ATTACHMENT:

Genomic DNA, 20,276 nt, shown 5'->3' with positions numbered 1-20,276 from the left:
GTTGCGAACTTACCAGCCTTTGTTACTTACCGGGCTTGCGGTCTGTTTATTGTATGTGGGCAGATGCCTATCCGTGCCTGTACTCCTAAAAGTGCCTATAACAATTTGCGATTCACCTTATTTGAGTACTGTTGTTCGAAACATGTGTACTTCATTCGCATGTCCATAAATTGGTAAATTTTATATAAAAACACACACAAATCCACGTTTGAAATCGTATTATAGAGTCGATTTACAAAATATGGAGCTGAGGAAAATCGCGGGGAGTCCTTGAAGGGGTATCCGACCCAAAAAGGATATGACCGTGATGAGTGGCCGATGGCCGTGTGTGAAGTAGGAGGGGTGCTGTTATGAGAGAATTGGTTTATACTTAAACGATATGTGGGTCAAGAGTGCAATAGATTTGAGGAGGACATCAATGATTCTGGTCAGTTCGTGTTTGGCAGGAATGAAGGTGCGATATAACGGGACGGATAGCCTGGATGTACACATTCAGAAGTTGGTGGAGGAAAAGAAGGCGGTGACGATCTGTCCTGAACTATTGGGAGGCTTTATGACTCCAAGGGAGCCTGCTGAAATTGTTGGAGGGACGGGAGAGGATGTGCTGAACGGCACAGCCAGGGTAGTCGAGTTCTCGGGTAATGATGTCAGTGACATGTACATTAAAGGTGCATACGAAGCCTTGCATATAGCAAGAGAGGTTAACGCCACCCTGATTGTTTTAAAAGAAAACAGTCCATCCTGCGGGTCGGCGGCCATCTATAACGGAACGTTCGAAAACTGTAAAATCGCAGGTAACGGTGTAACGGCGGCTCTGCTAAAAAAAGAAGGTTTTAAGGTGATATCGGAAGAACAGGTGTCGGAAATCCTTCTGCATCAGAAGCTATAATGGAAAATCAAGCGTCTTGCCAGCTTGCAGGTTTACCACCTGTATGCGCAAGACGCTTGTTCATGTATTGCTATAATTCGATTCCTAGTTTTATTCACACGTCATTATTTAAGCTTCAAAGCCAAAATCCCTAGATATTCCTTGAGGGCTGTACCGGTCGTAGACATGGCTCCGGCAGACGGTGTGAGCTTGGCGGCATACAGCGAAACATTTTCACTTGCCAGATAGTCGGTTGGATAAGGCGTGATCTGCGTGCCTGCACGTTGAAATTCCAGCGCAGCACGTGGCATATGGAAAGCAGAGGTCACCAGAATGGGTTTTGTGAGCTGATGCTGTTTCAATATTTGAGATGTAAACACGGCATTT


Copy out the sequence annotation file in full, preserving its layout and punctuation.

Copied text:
Genomic DNA, 20,276 nt, shown 5'->3' with positions numbered 1-20,276 from the left:
GTTGCGAACTTACCAGCCTTTGTTACTTACCGGGCTTGCGGTCTGTTTATTGTATGTGGGCAGATGCCTATCCGTGCCTGTACTCCTAAAAGTGCCTATAACAATTTGCGATTCACCTTATTTGAGTACTGTTGTTCGAAACATGTGTACTTCATTCGCATGTCCATAAATTGGTAAATTTTATATAAAAACACACACAAATCCACGTTTGAAATCGTATTATAGAGTCGATTTACAAAATATGGAGCTGAGGAAAATCGCGGGGAGTCCTTGAAGGGGTATCCGACCCAAAAAGGATATGACCGTGATGAGTGGCCGATGGCCGTGTGTGAAGTAGGAGGGGTGCTGTTATGAGAGAATTGGTTTATACTTAAACGATATGTGGGTCAAGAGTGCAATAGATTTGAGGAGGACATCAATGATTCTGGTCAGTTCGTGTTTGGCAGGAATGAAGGTGCGATATAACGGGACGGATAGCCTGGATGTACACATTCAGAAGTTGGTGGAGGAAAAGAAGGCGGTGACGATCTGTCCTGAACTATTGGGAGGCTTTATGACTCCAAGGGAGCCTGCTGAAATTGTTGGAGGGACGGGAGAGGATGTGCTGAACGGCACAGCCAGGGTAGTCGAGTTCTCGGGTAATGATGTCAGTGACATGTACATTAAAGGTGCATACGAAGCCTTGCATATAGCAAGAGAGGTTAACGCCACCCTGATTGTTTTAAAAGAAAACAGTCCATCCTGCGGGTCGGCGGCCATCTATAACGGAACGTTCGAAAACTGTAAAATCGCAGGTAACGGTGTAACGGCGGCTCTGCTAAAAAAAGAAGGTTTTAAGGTGATATCGGAAGAACAGGTGTCGGAAATCCTTCTGCATCAGAAGCTATAATGGAAAATCAAGCGTCTTGCCAGCTTGCAGGTTTACCACCTGTATGCGCAAGACGCTTGTTCATGTATTGCTATAATTCGATTCCTAGTTTTATTCACACGTCATTATTTAAGCTTCAAAGCCAAAATCCCTAGATATTCCTTGAGGGCTGTACCGGTCGTAGACATGGCTCCGGCAGACGGTGTGAGCTTGGCGGCATACAGCGAAACATTTTCACTTGCCAGATAGTCGGTTGGATAAGGCGTGATCTGCGTGCCTGCACGTTGAAATTCCAGCGCAGCACGTGGCATATGGAAAGCAGAGGTCACCAGAATGGGTTTTGTGAGCTGATGCTGTTTCAATATTTGAGATGTAAACACGGCATTT